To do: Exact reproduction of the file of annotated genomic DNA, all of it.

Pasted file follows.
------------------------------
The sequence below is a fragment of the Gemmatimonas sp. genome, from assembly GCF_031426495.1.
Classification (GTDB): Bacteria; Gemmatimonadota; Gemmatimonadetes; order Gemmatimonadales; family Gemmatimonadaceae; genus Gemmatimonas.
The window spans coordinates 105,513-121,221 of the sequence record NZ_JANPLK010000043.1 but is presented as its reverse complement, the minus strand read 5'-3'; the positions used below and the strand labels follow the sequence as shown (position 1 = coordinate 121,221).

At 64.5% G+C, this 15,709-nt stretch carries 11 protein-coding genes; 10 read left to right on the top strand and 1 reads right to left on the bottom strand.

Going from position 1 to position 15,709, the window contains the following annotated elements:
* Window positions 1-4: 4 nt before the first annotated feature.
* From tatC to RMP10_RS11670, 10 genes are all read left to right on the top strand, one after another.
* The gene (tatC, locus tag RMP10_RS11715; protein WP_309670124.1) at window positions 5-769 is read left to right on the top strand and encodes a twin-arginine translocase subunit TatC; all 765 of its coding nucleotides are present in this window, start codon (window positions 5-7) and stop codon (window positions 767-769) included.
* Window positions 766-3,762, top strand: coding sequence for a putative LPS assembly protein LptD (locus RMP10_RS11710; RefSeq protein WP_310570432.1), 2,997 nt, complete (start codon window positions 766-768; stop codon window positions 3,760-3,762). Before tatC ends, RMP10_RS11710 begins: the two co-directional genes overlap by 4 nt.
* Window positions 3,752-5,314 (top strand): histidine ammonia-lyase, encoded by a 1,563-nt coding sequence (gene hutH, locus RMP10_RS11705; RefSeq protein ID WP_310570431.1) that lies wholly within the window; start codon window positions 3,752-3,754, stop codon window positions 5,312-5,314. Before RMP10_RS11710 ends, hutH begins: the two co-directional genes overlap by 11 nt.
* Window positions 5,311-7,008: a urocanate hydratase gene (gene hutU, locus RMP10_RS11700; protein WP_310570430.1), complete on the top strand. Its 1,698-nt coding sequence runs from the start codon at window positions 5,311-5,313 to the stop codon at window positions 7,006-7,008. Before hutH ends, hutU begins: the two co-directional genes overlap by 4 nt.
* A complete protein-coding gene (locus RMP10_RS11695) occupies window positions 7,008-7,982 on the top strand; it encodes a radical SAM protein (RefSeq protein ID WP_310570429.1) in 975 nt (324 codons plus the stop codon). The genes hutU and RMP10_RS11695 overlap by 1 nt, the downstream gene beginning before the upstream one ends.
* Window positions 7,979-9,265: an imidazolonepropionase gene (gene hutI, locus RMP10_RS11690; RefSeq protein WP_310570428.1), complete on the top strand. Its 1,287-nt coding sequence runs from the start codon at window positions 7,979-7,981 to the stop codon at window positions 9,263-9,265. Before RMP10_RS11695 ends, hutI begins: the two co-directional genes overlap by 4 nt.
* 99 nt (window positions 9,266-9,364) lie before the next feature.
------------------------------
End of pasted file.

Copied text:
The sequence below is a fragment of the Gemmatimonas sp. genome, from assembly GCF_031426495.1.
Classification (GTDB): Bacteria; Gemmatimonadota; Gemmatimonadetes; order Gemmatimonadales; family Gemmatimonadaceae; genus Gemmatimonas.
The window spans coordinates 105,513-121,221 of the sequence record NZ_JANPLK010000043.1 but is presented as its reverse complement, the minus strand read 5'-3'; the positions used below and the strand labels follow the sequence as shown (position 1 = coordinate 121,221).

At 64.5% G+C, this 15,709-nt stretch carries 11 protein-coding genes; 10 read left to right on the top strand and 1 reads right to left on the bottom strand.

Going from position 1 to position 15,709, the window contains the following annotated elements:
* Window positions 1-4: 4 nt before the first annotated feature.
* From tatC to RMP10_RS11670, 10 genes are all read left to right on the top strand, one after another.
* The gene (tatC, locus tag RMP10_RS11715; protein WP_309670124.1) at window positions 5-769 is read left to right on the top strand and encodes a twin-arginine translocase subunit TatC; all 765 of its coding nucleotides are present in this window, start codon (window positions 5-7) and stop codon (window positions 767-769) included.
* Window positions 766-3,762, top strand: coding sequence for a putative LPS assembly protein LptD (locus RMP10_RS11710; RefSeq protein WP_310570432.1), 2,997 nt, complete (start codon window positions 766-768; stop codon window positions 3,760-3,762). Before tatC ends, RMP10_RS11710 begins: the two co-directional genes overlap by 4 nt.
* Window positions 3,752-5,314 (top strand): histidine ammonia-lyase, encoded by a 1,563-nt coding sequence (gene hutH, locus RMP10_RS11705; RefSeq protein ID WP_310570431.1) that lies wholly within the window; start codon window positions 3,752-3,754, stop codon window positions 5,312-5,314. Before RMP10_RS11710 ends, hutH begins: the two co-directional genes overlap by 11 nt.
* Window positions 5,311-7,008: a urocanate hydratase gene (gene hutU, locus RMP10_RS11700; protein WP_310570430.1), complete on the top strand. Its 1,698-nt coding sequence runs from the start codon at window positions 5,311-5,313 to the stop codon at window positions 7,006-7,008. Before hutH ends, hutU begins: the two co-directional genes overlap by 4 nt.
* A complete protein-coding gene (locus RMP10_RS11695) occupies window positions 7,008-7,982 on the top strand; it encodes a radical SAM protein (RefSeq protein ID WP_310570429.1) in 975 nt (324 codons plus the stop codon). The genes hutU and RMP10_RS11695 overlap by 1 nt, the downstream gene beginning before the upstream one ends.
* Window positions 7,979-9,265: an imidazolonepropionase gene (gene hutI, locus RMP10_RS11690; RefSeq protein WP_310570428.1), complete on the top strand. Its 1,287-nt coding sequence runs from the start codon at window positions 7,979-7,981 to the stop codon at window positions 9,263-9,265. Before RMP10_RS11695 ends, hutI begins: the two co-directional genes overlap by 4 nt.
* 99 nt (window positions 9,266-9,364) lie before the next feature.